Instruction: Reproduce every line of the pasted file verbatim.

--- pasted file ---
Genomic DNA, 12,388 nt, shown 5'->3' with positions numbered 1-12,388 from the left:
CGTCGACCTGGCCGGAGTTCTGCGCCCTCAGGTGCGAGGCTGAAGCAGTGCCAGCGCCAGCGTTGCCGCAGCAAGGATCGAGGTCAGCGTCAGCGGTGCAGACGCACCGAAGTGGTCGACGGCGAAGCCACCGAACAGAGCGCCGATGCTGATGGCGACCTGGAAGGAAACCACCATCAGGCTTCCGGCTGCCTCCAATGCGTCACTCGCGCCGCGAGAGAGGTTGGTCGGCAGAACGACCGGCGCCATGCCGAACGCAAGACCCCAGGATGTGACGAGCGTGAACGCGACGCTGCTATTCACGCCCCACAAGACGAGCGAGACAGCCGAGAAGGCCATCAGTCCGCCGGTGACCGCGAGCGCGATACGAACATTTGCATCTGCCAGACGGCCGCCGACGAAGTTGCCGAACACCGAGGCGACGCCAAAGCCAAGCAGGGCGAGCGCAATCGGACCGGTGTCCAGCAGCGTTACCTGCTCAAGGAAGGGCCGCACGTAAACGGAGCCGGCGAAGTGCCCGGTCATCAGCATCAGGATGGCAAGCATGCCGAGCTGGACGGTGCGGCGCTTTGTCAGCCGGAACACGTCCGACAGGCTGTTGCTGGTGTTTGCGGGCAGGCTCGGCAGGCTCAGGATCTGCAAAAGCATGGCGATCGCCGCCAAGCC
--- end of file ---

Genomic DNA, 12,388 nt, shown 5'->3' with positions numbered 1-12,388 from the left:
CGTCGACCTGGCCGGAGTTCTGCGCCCTCAGGTGCGAGGCTGAAGCAGTGCCAGCGCCAGCGTTGCCGCAGCAAGGATCGAGGTCAGCGTCAGCGGTGCAGACGCACCGAAGTGGTCGACGGCGAAGCCACCGAACAGAGCGCCGATGCTGATGGCGACCTGGAAGGAAACCACCATCAGGCTTCCGGCTGCCTCCAATGCGTCACTCGCGCCGCGAGAGAGGTTGGTCGGCAGAACGACCGGCGCCATGCCGAACGCAAGACCCCAGGATGTGACGAGCGTGAACGCGACGCTGCTATTCACGCCCCACAAGACGAGCGAGACAGCCGAGAAGGCCATCAGTCCGCCGGTGACCGCGAGCGCGATACGAACATTTGCATCTGCCAGACGGCCGCCGACGAAGTTGCCGAACACCGAGGCGACGCCAAAGCCAAGCAGGGCGAGCGCAATCGGACCGGTGTCCAGCAGCGTTACCTGCTCAAGGAAGGGCCGCACGTAAACGGAGCCGGCGAAGTGCCCGGTCATCAGCATCAGGATGGCAAGCATGCCGAGCTGGACGGTGCGGCGCTTTGTCAGCCGGAACACGTCCGACAGGCTGTTGCTGGTGTTTGCGGGCAGGCTCGGCAGGCTCAGGATCTGCAAAAGCATGGCGATCGCCGCCAAGCC